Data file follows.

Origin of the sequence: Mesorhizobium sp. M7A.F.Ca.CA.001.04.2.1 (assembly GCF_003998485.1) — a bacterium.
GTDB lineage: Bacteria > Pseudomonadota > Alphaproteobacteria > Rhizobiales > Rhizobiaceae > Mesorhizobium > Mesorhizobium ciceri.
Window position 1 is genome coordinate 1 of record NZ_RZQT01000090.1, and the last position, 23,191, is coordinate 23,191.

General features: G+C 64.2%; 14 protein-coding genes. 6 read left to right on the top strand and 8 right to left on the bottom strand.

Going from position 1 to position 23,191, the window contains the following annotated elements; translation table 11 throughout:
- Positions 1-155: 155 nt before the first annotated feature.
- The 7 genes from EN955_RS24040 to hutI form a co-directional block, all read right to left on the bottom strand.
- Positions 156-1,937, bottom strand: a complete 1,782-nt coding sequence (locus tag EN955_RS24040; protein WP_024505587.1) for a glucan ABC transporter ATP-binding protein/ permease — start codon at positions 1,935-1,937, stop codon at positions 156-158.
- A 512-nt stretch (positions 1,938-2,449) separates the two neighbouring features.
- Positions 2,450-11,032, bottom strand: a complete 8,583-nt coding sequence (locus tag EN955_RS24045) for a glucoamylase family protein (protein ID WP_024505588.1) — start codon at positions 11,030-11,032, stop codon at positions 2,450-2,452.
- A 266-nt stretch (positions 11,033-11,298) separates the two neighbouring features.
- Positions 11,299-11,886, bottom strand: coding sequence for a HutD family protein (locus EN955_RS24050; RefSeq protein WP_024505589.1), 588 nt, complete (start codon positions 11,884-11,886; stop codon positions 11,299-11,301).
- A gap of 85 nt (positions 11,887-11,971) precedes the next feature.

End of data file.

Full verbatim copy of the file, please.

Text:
Origin of the sequence: Mesorhizobium sp. M7A.F.Ca.CA.001.04.2.1 (assembly GCF_003998485.1) — a bacterium.
GTDB lineage: Bacteria > Pseudomonadota > Alphaproteobacteria > Rhizobiales > Rhizobiaceae > Mesorhizobium > Mesorhizobium ciceri.
Window position 1 is genome coordinate 1 of record NZ_RZQT01000090.1, and the last position, 23,191, is coordinate 23,191.

General features: G+C 64.2%; 14 protein-coding genes. 6 read left to right on the top strand and 8 right to left on the bottom strand.

Going from position 1 to position 23,191, the window contains the following annotated elements; translation table 11 throughout:
- Positions 1-155: 155 nt before the first annotated feature.
- The 7 genes from EN955_RS24040 to hutI form a co-directional block, all read right to left on the bottom strand.
- Positions 156-1,937, bottom strand: a complete 1,782-nt coding sequence (locus tag EN955_RS24040; protein WP_024505587.1) for a glucan ABC transporter ATP-binding protein/ permease — start codon at positions 1,935-1,937, stop codon at positions 156-158.
- A 512-nt stretch (positions 1,938-2,449) separates the two neighbouring features.
- Positions 2,450-11,032, bottom strand: a complete 8,583-nt coding sequence (locus tag EN955_RS24045) for a glucoamylase family protein (protein ID WP_024505588.1) — start codon at positions 11,030-11,032, stop codon at positions 2,450-2,452.
- A 266-nt stretch (positions 11,033-11,298) separates the two neighbouring features.
- Positions 11,299-11,886, bottom strand: coding sequence for a HutD family protein (locus EN955_RS24050; RefSeq protein WP_024505589.1), 588 nt, complete (start codon positions 11,884-11,886; stop codon positions 11,299-11,301).
- A gap of 85 nt (positions 11,887-11,971) precedes the next feature.